China pushes back against US trade probe
China criticised Donald Trump's order for a possible United States trade investigation of Beijing's technology policies as a violation of global rules and said Tuesday it will "resolutely safeguard" Chinese interests.
Trade groups for technology companies welcomed Trump's order on Monday, but Chinese officials said Washington was violating the spirit of its trade commitments. They said Beijing will take unspecified action if Chinese companies are hurt.
"The United States should not be the underminer of multilateral rules," a foreign ministry spokeswoman, Hua Chunying, said at a regular briefing.
"If the US side disregards the fact it does not respect multilateral trade rules and takes action to damage the economic and trade relations between the two sides," said Hua, "then the Chinese side will never sit back, and will take all appropriate measures to resolutely safeguard the legitimate rights and interests of the Chinese side."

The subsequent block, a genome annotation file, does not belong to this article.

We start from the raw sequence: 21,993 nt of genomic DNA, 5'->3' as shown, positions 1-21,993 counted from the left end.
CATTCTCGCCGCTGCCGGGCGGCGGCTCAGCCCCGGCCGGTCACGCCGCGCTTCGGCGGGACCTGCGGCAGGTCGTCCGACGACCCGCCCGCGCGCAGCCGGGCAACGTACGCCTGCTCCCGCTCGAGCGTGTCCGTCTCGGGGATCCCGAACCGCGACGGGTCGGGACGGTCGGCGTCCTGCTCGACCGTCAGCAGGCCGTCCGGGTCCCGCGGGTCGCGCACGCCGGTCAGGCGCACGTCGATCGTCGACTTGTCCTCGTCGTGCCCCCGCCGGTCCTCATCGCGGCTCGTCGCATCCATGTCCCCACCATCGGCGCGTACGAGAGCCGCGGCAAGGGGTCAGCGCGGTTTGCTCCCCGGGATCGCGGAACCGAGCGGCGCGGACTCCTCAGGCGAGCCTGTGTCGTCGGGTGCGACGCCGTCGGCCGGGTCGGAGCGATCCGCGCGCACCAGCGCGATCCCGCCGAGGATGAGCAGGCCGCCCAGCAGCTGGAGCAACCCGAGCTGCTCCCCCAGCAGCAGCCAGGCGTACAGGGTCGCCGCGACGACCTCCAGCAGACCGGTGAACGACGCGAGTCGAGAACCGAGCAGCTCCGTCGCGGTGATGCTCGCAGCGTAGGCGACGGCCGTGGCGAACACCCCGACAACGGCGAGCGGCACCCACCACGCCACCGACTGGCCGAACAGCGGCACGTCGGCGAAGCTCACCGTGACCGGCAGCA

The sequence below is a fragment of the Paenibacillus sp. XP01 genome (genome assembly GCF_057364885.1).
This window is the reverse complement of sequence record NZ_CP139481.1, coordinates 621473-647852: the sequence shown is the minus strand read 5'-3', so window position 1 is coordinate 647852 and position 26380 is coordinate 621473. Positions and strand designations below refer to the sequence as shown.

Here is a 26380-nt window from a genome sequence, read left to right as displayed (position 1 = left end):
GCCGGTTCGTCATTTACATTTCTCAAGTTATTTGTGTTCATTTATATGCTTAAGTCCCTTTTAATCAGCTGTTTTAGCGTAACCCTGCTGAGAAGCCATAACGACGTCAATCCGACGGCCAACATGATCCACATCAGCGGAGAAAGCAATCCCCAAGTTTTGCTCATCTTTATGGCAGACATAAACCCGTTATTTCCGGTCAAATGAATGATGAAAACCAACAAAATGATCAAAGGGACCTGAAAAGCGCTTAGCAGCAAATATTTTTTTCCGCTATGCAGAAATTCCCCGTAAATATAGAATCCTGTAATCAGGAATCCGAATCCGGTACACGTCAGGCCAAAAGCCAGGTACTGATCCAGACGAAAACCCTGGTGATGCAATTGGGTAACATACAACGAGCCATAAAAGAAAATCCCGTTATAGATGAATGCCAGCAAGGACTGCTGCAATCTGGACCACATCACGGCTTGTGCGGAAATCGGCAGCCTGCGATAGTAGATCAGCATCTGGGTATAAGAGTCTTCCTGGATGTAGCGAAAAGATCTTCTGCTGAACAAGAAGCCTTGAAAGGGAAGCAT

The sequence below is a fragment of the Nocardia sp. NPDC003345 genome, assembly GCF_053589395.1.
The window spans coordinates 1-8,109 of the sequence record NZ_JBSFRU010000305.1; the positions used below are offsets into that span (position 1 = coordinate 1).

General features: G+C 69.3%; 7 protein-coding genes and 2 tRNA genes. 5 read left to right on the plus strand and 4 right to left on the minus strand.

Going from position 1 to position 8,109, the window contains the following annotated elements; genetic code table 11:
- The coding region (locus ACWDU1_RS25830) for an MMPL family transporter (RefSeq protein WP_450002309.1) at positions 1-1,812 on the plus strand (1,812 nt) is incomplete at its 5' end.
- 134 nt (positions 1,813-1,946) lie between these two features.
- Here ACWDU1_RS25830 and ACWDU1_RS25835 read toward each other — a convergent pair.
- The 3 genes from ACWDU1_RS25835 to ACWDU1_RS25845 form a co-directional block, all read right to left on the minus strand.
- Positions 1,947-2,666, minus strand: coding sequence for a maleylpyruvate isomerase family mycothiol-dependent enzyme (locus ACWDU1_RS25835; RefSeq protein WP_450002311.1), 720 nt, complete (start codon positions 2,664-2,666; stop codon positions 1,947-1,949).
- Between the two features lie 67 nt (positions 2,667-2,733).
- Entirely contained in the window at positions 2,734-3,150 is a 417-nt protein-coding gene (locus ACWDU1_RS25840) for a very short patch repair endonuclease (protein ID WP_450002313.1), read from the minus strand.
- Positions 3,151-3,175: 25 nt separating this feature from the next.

Beijing requires automakers and other foreign companies in China to work through joint ventures, usually with state-owned partners. They often are required to give technology to partners who might become competitors.
More than 20 per cent of 100 American companies that responded to a survey by the US-China Business Council, an industry group, said they were asked to transfer technology within the past three years as a condition of market access, according to Jake Parker, the group's vice-president for China operations.
"We don't believe market access should be contingent on transferring technology," said Parker. "It goes counter to China's WTO commitments."
Foreign business groups complain that companies are being squeezed out of promising Chinese markets or pressured to hand over technology for electric cars and other emerging industries.
Trump said in April he was setting aside trade disputes while Washington and Beijing worked together to persuade North Korea to give up nuclear weapons development. But American officials have resumed criticising Chinese policy in recent weeks.
"The White House is right to make clear all options are on the table," said Robert D. Atkinson, president of the Information Technology and Innovation Foundation, an industry group in Washington, in a statement.
Parker noted then President Barack Obama ordered a similar investigation of Chinese policy on green technology in 2010. That ended in a negotiated settlement.
"It didn't lead to any unilateral sanctions against the Chinese," said Parker. "Nor did it undermine the overall US-China trade relationship."